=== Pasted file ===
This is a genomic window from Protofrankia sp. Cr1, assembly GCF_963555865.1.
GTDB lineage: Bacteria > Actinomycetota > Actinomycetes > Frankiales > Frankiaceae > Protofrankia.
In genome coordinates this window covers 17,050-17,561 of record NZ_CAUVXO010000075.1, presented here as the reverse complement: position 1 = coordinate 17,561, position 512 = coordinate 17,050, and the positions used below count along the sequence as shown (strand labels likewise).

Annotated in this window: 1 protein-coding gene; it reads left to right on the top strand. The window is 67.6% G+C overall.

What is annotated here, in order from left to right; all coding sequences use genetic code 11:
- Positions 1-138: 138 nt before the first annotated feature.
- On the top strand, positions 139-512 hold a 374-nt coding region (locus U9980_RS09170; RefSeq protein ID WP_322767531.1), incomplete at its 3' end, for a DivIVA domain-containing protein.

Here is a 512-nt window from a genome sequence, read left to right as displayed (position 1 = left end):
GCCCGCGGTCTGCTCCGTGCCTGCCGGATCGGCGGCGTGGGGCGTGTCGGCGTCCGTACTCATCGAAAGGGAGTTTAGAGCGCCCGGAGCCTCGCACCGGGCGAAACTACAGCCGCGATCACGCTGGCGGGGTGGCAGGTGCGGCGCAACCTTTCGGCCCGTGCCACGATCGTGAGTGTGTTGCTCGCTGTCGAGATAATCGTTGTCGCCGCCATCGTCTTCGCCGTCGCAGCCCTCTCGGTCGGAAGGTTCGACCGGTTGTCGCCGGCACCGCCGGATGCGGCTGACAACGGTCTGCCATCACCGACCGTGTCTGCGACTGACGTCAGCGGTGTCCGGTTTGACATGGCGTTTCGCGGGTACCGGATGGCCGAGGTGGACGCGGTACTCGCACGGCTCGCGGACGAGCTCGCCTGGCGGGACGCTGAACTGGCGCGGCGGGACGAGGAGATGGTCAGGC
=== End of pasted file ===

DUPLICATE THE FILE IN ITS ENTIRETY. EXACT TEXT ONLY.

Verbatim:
This is a genomic window from Protofrankia sp. Cr1, assembly GCF_963555865.1.
GTDB lineage: Bacteria > Actinomycetota > Actinomycetes > Frankiales > Frankiaceae > Protofrankia.
In genome coordinates this window covers 17,050-17,561 of record NZ_CAUVXO010000075.1, presented here as the reverse complement: position 1 = coordinate 17,561, position 512 = coordinate 17,050, and the positions used below count along the sequence as shown (strand labels likewise).

Annotated in this window: 1 protein-coding gene; it reads left to right on the top strand. The window is 67.6% G+C overall.

What is annotated here, in order from left to right; all coding sequences use genetic code 11:
- Positions 1-138: 138 nt before the first annotated feature.
- On the top strand, positions 139-512 hold a 374-nt coding region (locus U9980_RS09170; RefSeq protein ID WP_322767531.1), incomplete at its 3' end, for a DivIVA domain-containing protein.

Here is a 512-nt window from a genome sequence, read left to right as displayed (position 1 = left end):
GCCCGCGGTCTGCTCCGTGCCTGCCGGATCGGCGGCGTGGGGCGTGTCGGCGTCCGTACTCATCGAAAGGGAGTTTAGAGCGCCCGGAGCCTCGCACCGGGCGAAACTACAGCCGCGATCACGCTGGCGGGGTGGCAGGTGCGGCGCAACCTTTCGGCCCGTGCCACGATCGTGAGTGTGTTGCTCGCTGTCGAGATAATCGTTGTCGCCGCCATCGTCTTCGCCGTCGCAGCCCTCTCGGTCGGAAGGTTCGACCGGTTGTCGCCGGCACCGCCGGATGCGGCTGACAACGGTCTGCCATCACCGACCGTGTCTGCGACTGACGTCAGCGGTGTCCGGTTTGACATGGCGTTTCGCGGGTACCGGATGGCCGAGGTGGACGCGGTACTCGCACGGCTCGCGGACGAGCTCGCCTGGCGGGACGCTGAACTGGCGCGGCGGGACGAGGAGATGGTCAGGC